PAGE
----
Medicaid coverage gap

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Medicaid expansion by state as of November 23, 2017.[1]
  Adopted the Medicaid expansion
  Medicaid expansion under discussion
  Not adopting Medicaid expansion

In the United States, the Medicaid coverage gap refers to the group of uninsured people (in states that have opted out of the Medicaid expansion under the Affordable Care Act (ACA) who are both ineligible for Medicaid under its previous rules, which still apply in these states, and too poor to qualify for the ACA's subsidies and credits that were designed to allow middle-class Americans to purchase health insurance. The number of Americans in this gap has been estimated to be almost 3 million as of January 2016, according to the Kaiser Family Foundation. The Foundation has also said that 90% of the people in this gap live in the South.[2] In states that have not expanded Medicaid, eligibility requirements for Medicaid are limited to parents making 44% or less of the poverty line, and in almost all such states, all adults without children are ineligible. The coverage gap results from this and a number of factors, such as the fact that the ACA was designed so that the poor would received coverage through Medicaid and so did not include an alternative program for them.[3] For example, as of April 2014, someone living in Texas, a nonexpansion state, had to be making less than $3,737 per year to be eligible for Medicaid, and had to make at least $11,490 (if a single person) or $23,550 (for a family of four) to be eligible for ACA subsidies.[4] On November 1, 2015, an episode of Last Week Tonight with John Oliver dedicated its main segment to discussing the Medicaid coverage gap.[5]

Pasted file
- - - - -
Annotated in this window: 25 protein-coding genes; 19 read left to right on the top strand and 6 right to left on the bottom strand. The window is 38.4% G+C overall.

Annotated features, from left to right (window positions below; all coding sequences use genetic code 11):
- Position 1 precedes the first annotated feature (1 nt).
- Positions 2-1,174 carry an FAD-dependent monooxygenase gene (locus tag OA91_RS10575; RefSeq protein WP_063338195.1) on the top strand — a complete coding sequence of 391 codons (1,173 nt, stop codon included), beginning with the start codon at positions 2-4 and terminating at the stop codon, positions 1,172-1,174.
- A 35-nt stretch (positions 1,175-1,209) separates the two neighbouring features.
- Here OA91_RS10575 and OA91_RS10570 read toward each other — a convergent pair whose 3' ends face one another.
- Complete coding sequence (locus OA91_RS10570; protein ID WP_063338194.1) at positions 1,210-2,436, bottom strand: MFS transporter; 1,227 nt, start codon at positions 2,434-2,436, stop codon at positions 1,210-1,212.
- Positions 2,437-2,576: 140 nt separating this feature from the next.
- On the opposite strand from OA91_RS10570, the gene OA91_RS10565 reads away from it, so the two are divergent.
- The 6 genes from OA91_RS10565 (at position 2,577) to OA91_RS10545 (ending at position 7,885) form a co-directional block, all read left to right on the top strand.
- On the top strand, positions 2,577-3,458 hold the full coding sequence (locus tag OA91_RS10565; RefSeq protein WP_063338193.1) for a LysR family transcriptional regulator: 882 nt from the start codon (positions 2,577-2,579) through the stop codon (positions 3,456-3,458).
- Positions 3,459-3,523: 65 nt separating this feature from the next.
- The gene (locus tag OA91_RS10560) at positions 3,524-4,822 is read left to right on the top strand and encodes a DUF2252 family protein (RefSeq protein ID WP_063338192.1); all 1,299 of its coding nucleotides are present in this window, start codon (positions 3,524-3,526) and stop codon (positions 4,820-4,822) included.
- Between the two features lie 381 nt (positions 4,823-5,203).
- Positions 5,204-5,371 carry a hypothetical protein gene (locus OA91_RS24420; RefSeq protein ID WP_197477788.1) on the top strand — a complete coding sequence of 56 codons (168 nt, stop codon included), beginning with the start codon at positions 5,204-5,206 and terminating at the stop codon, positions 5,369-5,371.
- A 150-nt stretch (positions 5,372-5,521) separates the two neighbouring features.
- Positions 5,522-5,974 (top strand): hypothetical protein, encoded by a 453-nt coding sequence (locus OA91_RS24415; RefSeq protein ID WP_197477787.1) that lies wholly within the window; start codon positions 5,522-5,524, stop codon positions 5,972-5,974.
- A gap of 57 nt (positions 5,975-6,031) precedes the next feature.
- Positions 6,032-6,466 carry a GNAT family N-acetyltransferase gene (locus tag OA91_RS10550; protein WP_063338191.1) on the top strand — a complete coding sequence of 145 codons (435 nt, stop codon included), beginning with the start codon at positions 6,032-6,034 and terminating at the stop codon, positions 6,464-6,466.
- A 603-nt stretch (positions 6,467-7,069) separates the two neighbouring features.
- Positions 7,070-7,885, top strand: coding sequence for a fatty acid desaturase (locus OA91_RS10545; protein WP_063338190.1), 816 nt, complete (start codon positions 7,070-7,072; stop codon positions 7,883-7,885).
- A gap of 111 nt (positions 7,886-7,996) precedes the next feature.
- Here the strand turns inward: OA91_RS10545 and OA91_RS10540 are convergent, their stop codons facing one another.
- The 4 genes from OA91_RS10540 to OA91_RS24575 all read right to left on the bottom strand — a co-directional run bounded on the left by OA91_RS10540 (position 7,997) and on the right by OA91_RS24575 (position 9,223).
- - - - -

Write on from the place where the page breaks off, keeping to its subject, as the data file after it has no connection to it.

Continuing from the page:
The famous Medicaid for Idaho van. "78,000 Idahoans Need Health Care." Here canvassers coordinate outside of the Cathedral of the Rockies.

States such as Idaho, Utah, and Maine have addressed, or are addressing, the Medicaid gap through ballot measures, a form of direct democracy. [6] [7][8] On June 29, 2018, the Idaho GOP convention passed a resolution opposing the Medcaid expansion;[9] it shall be on the ballot, however, the over 70,000 signatures, easily surpassing the required 56,192 having been delivered to the secretary of state on July 7.[10]

References[edit]

  1. ^ "Status of State Action on the Medicaid Expansion Decision, as of July 7, 2016". Kaiser Family Foundation. August 3, 2016.
  2. ^ Gunn, Dwyer (26 January 2016). "The Medicaid Coverage Gap Persists". Pacific Standard. Retrieved 7 March 2016.
  3. ^ Garfield, Rachel (21 January 2016). "The Coverage Gap: Uninsured Poor Adults in States that Do Not Expand Medicaid – An Update". Kaiser Family Foundation. Retrieved 7 March 2016.
  4. ^ Malter, Jordan (21 April 2014). "Millions slip into Obamacare 'coverage gap'". CNN. Retrieved 7 March 2016.
  5. ^ Bradley, Laura (2 November 2015). "John Oliver Explains How Medicaid Is Like Gym Shorts". Slate. Retrieved 7 March 2016.
  6. ^ PFANNENSTIEL, KYLE (2018-04-14). "Medicaid expansion petition 6,000 away from target, still need to wrap up 11 districts". Idaho-Press Tribune. Retrieved 2018-04-15.
  7. ^ Manny, Bill (2018-04-13). "Luke Mayville and his Medicaid for Idaho campaign are proving us political 'experts' wrong". Idaho Statesman. Retrieved 2018-04-14.
  8. ^ Young, Jeffrey (2018-03-21). "In This Red State, Progressives Are Taking Matters Into Their Own Hands Amateur activists, sick of being ignored by the GOP, are fighting to cover the uninsured". Huffington Post. Retrieved 2018-04-15.
  9. ^ Russell, Betsy (2018-06-29). "Idaho GOP panel passes resolution opposing Medicaid expansion initiative, delegates say folks in coverage gap have 'lot of options'". Idaho Press. Retrieved 2018-06-30.
  10. ^ McCarter, Joan (2018-07-06). "It's official, Medicaid expansion will be on Idaho's ballot". The Daily Kos. Retrieved 2018-07-08.